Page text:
The tag line certainly isn't very alluring:  “a year in the life of a middle-class family in Mexico City in the early 1970's.”  But this is a labor of love for Oscar-winning Writer and Director Alfonso Cuaron.  “Roma” captures the sights and sounds of his own boyhood.

            Cuaron decides to use unknown actors, and that method successfully convinces us that these aren't professionals playing a role, these are real people, with real problems in their lives.

            The main character is Cleo (Yalitza Aparicio), who's a maid and a nanny.  Actually, she's the assistant housekeeper, her good friend Adela (Nancy Garcia Garcia) is the primary chef;  Cleo is the one who mops and makes the beds and washes the dishes does the lanudry and cleans the dog poop off the driveway.  And since she's the one who reads the children their bedtime stories, and referees their fights, and walks to school to escort them home, she's the one they gravitate toward, sometimes at the exclusion of their mother, Sra. Sofia (Marina de Tavira).  She works full-time and has four kids, so she's usually exhausted and frequently distracted.  The Dad, Sr. Antonio (Fernando Grediaga), is a busy doctor who's mostly gone, and especially now that he has a research project in Canada. 

            The tag line about a “middle class family” seems to stretch credulity by our contemporary standards.  To have both a chef/housekeeper and a nanny/maid would require considerable expense in our culture, so it would likely be in the exclusive province of the “one per centers.”  But of course there are racial/ethnic ramifications here, as there likely would be in our society, as well.  Here, the employers are white, the help is not.  Though we aren't told for certain, Cleo appears to be “indigenous,” which in Central American stratification would still be below the economic class of the standard Hispanic mixture, which in turn is often considered inferior by the “Castillion” families that trace their ancestry to the original Spanish settlers.  Yeah, it's complicated.  But in those days, intermarriage was not common, and deep prejudices insured the perpetuation of a rigid caste system.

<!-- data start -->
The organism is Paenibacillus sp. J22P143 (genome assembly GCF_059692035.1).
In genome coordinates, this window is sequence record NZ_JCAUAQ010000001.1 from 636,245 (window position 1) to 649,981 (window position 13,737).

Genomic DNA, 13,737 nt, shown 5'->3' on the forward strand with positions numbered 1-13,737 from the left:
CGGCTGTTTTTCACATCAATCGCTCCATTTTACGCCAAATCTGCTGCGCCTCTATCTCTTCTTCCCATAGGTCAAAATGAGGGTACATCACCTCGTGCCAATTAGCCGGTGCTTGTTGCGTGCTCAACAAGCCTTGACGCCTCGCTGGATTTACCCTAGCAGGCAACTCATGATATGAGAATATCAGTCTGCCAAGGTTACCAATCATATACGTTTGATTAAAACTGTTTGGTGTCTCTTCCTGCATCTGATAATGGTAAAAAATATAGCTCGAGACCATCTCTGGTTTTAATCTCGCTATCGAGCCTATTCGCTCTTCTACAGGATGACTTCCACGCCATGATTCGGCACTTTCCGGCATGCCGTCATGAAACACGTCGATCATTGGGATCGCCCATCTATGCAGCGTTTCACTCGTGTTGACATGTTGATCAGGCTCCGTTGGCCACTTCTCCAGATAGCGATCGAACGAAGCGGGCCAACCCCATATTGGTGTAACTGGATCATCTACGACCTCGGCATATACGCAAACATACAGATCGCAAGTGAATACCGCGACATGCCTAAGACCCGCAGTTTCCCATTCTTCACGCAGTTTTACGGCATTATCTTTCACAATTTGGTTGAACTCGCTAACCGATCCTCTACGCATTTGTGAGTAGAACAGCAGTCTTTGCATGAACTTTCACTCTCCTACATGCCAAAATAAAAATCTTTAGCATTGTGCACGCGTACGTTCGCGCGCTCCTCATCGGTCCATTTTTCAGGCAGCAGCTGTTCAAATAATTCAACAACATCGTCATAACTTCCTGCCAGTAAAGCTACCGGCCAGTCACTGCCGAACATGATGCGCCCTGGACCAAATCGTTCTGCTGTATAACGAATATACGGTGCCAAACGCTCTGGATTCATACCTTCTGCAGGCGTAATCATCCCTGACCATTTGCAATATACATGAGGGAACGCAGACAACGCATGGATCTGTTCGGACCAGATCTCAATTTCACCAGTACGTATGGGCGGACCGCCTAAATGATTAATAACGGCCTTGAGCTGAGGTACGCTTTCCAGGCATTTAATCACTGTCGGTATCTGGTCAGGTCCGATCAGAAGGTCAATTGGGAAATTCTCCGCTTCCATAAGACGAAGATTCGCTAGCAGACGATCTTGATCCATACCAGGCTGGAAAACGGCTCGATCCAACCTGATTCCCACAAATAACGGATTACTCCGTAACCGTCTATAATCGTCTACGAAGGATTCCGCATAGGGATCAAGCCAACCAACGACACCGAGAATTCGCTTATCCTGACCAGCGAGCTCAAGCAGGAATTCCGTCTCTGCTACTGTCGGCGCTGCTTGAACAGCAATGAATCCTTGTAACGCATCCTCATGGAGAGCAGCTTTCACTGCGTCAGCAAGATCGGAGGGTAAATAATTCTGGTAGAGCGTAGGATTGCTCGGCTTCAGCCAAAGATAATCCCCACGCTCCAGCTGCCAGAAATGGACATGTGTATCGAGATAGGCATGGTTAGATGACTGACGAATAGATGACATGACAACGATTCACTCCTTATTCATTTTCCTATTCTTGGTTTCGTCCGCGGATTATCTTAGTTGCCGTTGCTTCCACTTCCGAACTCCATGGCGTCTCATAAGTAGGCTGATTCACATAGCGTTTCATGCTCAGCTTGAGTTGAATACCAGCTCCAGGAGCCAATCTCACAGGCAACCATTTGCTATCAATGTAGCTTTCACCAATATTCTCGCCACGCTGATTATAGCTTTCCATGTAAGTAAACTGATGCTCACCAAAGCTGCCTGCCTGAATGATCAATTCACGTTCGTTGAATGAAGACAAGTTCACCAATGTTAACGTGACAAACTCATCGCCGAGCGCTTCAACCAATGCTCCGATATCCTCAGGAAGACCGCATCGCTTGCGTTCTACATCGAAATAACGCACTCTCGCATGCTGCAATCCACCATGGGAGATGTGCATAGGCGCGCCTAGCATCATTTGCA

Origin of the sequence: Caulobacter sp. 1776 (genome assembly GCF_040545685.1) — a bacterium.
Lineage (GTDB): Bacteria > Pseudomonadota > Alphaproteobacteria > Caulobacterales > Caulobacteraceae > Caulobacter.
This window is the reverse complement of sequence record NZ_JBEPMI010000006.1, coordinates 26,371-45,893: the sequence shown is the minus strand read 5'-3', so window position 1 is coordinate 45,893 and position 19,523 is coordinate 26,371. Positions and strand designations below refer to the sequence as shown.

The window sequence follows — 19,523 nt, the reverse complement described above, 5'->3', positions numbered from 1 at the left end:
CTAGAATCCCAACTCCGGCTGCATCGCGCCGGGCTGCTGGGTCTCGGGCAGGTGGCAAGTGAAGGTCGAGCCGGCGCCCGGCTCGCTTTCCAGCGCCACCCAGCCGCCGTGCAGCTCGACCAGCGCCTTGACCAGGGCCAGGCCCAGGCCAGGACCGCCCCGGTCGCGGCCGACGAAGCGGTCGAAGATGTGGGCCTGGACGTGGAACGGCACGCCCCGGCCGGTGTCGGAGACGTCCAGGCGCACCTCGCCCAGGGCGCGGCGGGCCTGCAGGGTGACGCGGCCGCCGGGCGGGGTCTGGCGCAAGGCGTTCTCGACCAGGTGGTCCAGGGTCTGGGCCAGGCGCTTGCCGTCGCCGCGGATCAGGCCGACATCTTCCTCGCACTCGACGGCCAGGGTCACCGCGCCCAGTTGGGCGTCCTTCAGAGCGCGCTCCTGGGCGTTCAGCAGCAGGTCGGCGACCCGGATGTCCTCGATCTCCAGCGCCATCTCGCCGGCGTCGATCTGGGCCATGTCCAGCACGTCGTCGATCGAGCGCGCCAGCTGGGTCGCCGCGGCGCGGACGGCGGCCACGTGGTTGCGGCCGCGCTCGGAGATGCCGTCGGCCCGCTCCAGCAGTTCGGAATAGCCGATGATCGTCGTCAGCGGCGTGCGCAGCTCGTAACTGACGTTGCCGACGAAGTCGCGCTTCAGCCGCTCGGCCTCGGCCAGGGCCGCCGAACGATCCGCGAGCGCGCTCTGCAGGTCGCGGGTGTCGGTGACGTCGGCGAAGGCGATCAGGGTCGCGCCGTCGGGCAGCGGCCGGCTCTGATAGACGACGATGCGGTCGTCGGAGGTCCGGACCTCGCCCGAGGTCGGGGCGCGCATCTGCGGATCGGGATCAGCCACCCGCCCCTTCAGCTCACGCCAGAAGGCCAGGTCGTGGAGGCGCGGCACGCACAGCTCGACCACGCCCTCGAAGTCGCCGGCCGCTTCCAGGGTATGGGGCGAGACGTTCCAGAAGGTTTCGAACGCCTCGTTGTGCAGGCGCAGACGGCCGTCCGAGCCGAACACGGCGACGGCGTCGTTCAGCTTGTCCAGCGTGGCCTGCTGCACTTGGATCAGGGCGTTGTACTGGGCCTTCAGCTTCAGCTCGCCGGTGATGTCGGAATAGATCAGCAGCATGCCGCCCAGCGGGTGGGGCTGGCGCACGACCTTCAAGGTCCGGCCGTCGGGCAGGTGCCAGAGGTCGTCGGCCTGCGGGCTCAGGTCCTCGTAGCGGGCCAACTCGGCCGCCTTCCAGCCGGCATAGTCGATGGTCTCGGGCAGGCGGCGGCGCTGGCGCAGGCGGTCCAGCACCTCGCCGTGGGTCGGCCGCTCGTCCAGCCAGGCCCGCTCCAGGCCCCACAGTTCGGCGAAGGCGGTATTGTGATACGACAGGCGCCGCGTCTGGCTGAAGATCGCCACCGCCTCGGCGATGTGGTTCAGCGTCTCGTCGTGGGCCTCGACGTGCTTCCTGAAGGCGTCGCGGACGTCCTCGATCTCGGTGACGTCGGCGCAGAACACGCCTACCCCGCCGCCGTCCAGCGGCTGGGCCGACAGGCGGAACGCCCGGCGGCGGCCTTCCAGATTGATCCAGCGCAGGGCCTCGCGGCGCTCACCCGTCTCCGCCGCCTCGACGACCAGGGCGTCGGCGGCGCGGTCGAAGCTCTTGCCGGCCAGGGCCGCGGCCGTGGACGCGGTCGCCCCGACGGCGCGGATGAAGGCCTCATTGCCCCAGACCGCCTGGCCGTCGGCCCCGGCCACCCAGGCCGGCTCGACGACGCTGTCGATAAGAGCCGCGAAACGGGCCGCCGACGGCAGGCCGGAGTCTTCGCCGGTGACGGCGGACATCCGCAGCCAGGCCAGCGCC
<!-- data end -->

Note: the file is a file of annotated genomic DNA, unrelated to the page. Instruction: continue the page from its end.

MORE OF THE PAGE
Though Cleo works virtually all the time, she has recently enjoyed the company of a young man, Fermin (Jorge Antonio Guerrero), a friend of her cousin.  She's flattered by the attention---it's practically the only fun in her life---but alas, her trust and affection are misplaced.  Now she's pregnant and he wants nothing to do with her, calling her a “servant.”  His interest in martial arts foreshadows a very strange nude scene which features a naked man wielding a stick, and we're supposed to celebrate his perfect form?

            Cleo is afraid that Sra. Sofia will fire her because of her pregnancy, but it turns out that Sra. Sofia has problems of her own.  She finds out that her husband isn't in Canada at all;  he's in town, but spending time with his mistress.  She's so shocked and embarrassed by his abandonment that she attempts to maintain the charade with her children that their father is coming home soon, he's just delayed.  Well, we'd all like things to be how we would like for them to be, rather than how they really are.

            Cuaron lulls us with a very deliberate pacing, and the black and white cinematography adds to the feel of a quieter, simpler time.  But that makes the traumatic events even more dramatic.

            It's a slice-of-life movie, with subtitles, that people will probably ignore in droves, unless it wins awards.  And with the way Cuaron draws us into his world, it just might.


Dr. Ronald P. Salfen, DFW Film Critics Association